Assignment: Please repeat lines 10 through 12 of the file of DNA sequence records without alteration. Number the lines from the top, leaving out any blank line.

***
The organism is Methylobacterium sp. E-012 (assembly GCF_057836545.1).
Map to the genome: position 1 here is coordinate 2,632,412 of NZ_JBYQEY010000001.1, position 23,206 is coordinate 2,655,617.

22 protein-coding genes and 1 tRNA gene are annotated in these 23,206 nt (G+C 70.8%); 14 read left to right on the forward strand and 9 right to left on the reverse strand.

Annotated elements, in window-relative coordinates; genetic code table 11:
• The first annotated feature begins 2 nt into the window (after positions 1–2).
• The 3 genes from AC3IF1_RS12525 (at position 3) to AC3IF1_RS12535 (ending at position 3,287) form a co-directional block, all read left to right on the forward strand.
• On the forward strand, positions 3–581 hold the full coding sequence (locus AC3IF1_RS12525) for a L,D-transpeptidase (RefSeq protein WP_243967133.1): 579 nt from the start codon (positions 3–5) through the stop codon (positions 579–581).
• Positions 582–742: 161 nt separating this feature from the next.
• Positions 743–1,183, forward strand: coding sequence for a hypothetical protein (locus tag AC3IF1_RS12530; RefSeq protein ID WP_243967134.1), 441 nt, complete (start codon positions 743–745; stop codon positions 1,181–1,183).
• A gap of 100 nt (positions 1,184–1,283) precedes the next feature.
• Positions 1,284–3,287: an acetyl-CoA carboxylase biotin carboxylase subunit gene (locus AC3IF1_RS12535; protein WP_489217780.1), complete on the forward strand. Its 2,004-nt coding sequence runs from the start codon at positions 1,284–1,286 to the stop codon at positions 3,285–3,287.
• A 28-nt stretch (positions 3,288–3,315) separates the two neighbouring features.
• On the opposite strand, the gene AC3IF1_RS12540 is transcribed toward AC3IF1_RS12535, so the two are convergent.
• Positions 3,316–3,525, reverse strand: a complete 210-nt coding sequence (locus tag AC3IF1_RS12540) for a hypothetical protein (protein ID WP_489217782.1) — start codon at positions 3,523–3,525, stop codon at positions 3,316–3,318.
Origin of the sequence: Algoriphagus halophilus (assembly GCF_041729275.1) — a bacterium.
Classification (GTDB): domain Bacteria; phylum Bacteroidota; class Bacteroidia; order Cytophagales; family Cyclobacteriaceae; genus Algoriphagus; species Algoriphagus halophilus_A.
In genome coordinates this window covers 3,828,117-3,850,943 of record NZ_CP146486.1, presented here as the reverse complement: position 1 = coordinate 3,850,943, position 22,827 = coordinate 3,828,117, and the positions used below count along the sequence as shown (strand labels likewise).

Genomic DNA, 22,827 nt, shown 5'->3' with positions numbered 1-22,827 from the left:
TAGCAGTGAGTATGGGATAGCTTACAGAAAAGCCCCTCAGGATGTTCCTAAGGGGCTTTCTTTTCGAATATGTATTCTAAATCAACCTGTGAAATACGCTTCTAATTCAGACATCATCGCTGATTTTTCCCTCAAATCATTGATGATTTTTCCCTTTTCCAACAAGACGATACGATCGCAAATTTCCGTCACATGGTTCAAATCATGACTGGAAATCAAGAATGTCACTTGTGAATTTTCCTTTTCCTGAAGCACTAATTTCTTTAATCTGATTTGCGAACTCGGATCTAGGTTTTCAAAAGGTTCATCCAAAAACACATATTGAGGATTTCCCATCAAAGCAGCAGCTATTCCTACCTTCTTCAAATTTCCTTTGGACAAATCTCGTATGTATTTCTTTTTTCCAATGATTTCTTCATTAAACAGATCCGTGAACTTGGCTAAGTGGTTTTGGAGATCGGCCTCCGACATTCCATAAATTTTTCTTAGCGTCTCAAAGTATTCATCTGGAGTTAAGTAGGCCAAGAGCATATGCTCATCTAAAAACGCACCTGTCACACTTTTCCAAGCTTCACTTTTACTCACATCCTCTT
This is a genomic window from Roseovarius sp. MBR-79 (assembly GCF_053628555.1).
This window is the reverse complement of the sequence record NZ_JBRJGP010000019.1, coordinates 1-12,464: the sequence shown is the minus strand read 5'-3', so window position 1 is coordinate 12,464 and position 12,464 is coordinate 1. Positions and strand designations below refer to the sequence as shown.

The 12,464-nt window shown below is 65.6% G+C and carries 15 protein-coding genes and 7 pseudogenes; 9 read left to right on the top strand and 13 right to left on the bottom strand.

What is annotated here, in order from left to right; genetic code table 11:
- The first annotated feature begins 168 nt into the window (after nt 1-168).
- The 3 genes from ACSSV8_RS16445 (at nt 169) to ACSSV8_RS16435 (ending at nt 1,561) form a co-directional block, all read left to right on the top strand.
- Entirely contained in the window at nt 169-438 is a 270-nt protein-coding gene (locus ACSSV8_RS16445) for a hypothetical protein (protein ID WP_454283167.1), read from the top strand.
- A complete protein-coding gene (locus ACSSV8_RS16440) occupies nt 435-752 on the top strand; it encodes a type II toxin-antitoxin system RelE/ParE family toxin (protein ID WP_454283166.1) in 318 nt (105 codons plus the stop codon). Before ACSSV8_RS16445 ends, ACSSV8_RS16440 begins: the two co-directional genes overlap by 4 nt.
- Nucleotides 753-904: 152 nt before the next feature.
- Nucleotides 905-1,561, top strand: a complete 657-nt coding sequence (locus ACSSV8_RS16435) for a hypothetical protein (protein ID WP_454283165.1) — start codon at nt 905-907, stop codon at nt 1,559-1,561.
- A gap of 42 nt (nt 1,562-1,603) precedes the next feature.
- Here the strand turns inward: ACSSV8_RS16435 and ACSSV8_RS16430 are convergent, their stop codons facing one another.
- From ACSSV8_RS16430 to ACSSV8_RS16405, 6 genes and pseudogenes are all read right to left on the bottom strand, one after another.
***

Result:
• A gap of 100 nt (positions 1,184–1,283) precedes the next feature.
• Positions 1,284–3,287: an acetyl-CoA carboxylase biotin carboxylase subunit gene (locus AC3IF1_RS12535; protein WP_489217780.1), complete on the forward strand. Its 2,004-nt coding sequence runs from the start codon at positions 1,284–1,286 to the stop codon at positions 3,285–3,287.
• A 28-nt stretch (positions 3,288–3,315) separates the two neighbouring features.